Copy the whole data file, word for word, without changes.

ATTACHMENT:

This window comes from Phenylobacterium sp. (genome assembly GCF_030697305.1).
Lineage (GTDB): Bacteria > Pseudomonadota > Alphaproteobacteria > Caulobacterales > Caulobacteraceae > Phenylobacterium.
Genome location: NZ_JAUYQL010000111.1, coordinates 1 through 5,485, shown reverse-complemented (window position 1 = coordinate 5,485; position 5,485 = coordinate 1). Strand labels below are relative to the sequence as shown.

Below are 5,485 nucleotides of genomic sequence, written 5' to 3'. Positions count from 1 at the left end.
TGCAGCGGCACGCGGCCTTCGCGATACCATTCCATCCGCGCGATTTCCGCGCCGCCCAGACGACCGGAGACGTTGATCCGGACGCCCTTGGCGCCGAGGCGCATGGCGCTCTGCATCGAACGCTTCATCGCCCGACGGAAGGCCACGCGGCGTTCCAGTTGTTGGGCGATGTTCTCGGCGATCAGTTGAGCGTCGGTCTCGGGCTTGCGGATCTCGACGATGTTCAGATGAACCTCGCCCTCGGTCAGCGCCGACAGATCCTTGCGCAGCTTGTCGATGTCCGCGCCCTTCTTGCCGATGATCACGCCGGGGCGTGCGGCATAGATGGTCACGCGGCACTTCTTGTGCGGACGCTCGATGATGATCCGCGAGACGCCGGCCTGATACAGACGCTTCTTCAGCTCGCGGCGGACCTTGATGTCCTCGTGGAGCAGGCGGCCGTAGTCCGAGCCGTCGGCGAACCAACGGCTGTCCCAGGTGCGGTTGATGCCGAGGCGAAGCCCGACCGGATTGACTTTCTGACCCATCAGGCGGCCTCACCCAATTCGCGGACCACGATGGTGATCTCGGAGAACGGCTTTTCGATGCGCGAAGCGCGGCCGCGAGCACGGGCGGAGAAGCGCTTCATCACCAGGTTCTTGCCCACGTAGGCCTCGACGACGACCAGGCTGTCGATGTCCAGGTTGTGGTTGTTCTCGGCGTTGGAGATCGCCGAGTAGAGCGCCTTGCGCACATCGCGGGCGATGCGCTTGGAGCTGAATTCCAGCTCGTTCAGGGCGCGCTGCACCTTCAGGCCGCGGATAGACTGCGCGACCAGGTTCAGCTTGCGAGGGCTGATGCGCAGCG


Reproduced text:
This window comes from Phenylobacterium sp. (genome assembly GCF_030697305.1).
Lineage (GTDB): Bacteria > Pseudomonadota > Alphaproteobacteria > Caulobacterales > Caulobacteraceae > Phenylobacterium.
Genome location: NZ_JAUYQL010000111.1, coordinates 1 through 5,485, shown reverse-complemented (window position 1 = coordinate 5,485; position 5,485 = coordinate 1). Strand labels below are relative to the sequence as shown.

Below are 5,485 nucleotides of genomic sequence, written 5' to 3'. Positions count from 1 at the left end.
TGCAGCGGCACGCGGCCTTCGCGATACCATTCCATCCGCGCGATTTCCGCGCCGCCCAGACGACCGGAGACGTTGATCCGGACGCCCTTGGCGCCGAGGCGCATGGCGCTCTGCATCGAACGCTTCATCGCCCGACGGAAGGCCACGCGGCGTTCCAGTTGTTGGGCGATGTTCTCGGCGATCAGTTGAGCGTCGGTCTCGGGCTTGCGGATCTCGACGATGTTCAGATGAACCTCGCCCTCGGTCAGCGCCGACAGATCCTTGCGCAGCTTGTCGATGTCCGCGCCCTTCTTGCCGATGATCACGCCGGGGCGTGCGGCATAGATGGTCACGCGGCACTTCTTGTGCGGACGCTCGATGATGATCCGCGAGACGCCGGCCTGATACAGACGCTTCTTCAGCTCGCGGCGGACCTTGATGTCCTCGTGGAGCAGGCGGCCGTAGTCCGAGCCGTCGGCGAACCAACGGCTGTCCCAGGTGCGGTTGATGCCGAGGCGAAGCCCGACCGGATTGACTTTCTGACCCATCAGGCGGCCTCACCCAATTCGCGGACCACGATGGTGATCTCGGAGAACGGCTTTTCGATGCGCGAAGCGCGGCCGCGAGCACGGGCGGAGAAGCGCTTCATCACCAGGTTCTTGCCCACGTAGGCCTCGACGACGACCAGGCTGTCGATGTCCAGGTTGTGGTTGTTCTCGGCGTTGGAGATCGCCGAGTAGAGCGCCTTGCGCACATCGCGGGCGATGCGCTTGGAGCTGAATTCCAGCTCGTTCAGGGCGCGCTGCACCTTCAGGCCGCGGATAGACTGCGCGACCAGGTTCAGCTTGCGAGGGCTGATGCGCAGCG